Aledo ISD investigating racist ‘slave sale’ flyers left near schools

Aledo ISD’s superintendent announced an action plan to combat racism in the district.

The announcement came as Aledo ISD police investigate another racist incident. Someone left ‘slave sale’ flyers near Aledo ISD school campuses.

Last week, the district announced disciplinary measures taken against students who were part of a slave trade group chat.

"One of the students targeted in that chat spoke out during a Monday school district meeting.

14-year-old Chris Johnson spoke directly to the Aledo ISD School Board with his parents at his side to address a Snapchat conversation from last month between students discussing what he would be worth in a slave trade.

"If you think this has affected your job, imagine how we have been impacted," he said.

The district says those students were punished, but Chris and several others say that’s not enough.

"The only apology I am accepting is changed behavior," he said.

Fanning the flames on Monday, flyers announcing a slave sale were found near Aledo High School, Middle School and along busy roads.

Toni Lopez took a video as she picked up some of the flyers scattered on the ground.

"It looked like somebody had just thrown them out of their car and just let them land where they wanted to," she said.

Lopez collected nearly 50 of them to throw in her dumpster. Monday night, she and several other parents and students addressed the school board about the flyers and the Snapchat conversation.

"I don't know about you guys, but I would be embarrassed to be nationally known for the racism in my community," said Rosanne Hauck.

Some parents shared their own stories of racially charged encounters in Aledo.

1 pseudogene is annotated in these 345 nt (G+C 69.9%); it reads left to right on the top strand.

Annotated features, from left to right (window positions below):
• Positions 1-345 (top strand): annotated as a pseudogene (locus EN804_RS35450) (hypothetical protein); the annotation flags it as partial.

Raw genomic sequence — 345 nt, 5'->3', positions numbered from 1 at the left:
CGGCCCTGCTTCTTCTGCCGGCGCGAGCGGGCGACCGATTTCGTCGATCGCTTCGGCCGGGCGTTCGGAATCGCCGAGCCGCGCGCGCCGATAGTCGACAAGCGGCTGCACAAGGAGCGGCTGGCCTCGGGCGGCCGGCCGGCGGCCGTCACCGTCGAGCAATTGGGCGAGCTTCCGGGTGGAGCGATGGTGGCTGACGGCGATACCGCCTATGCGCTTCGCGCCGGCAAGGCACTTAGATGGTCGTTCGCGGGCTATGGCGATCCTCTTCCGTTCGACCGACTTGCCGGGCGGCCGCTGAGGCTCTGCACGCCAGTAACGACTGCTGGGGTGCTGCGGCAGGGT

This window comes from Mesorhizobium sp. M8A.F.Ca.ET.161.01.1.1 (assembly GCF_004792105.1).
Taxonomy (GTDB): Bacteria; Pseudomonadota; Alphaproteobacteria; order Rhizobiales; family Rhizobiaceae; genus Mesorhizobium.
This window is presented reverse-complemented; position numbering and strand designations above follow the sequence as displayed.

Maria Raymond recounted a game of cops and robbers last fall evoking George Floyd’s death.

"Several kids tackled my 8-year-old to the ground," she said. "One of the children said, ‘Put your knee on his neck.’"

"I want to know from you all, how are we gonna do better?" said parent Susan Nurse. "I don’t want an ‘I’m sorry.’ That’s not enough. What are we gonna do?"

Superintendent Susan Bohn says she’s deeply troubled and angry by the racist flyers.

"This behavior does not reflect the values of our school district or our community," she said. "It does remind us that we have work to do together to make sure that all of our students feel safe and valued on our campuses."

Bohn also mentioned the beginnings of a plan to fully address these incidents. That would include reinforcing current conduct rules and consequences, creating working groups between members of the school board and the community about race relations and parent training seminars. No set dates or specifics were discussed.

"We are reflective. We strive every day to be better than we were the day before in service to our children and each other. And this work is no different," she said.


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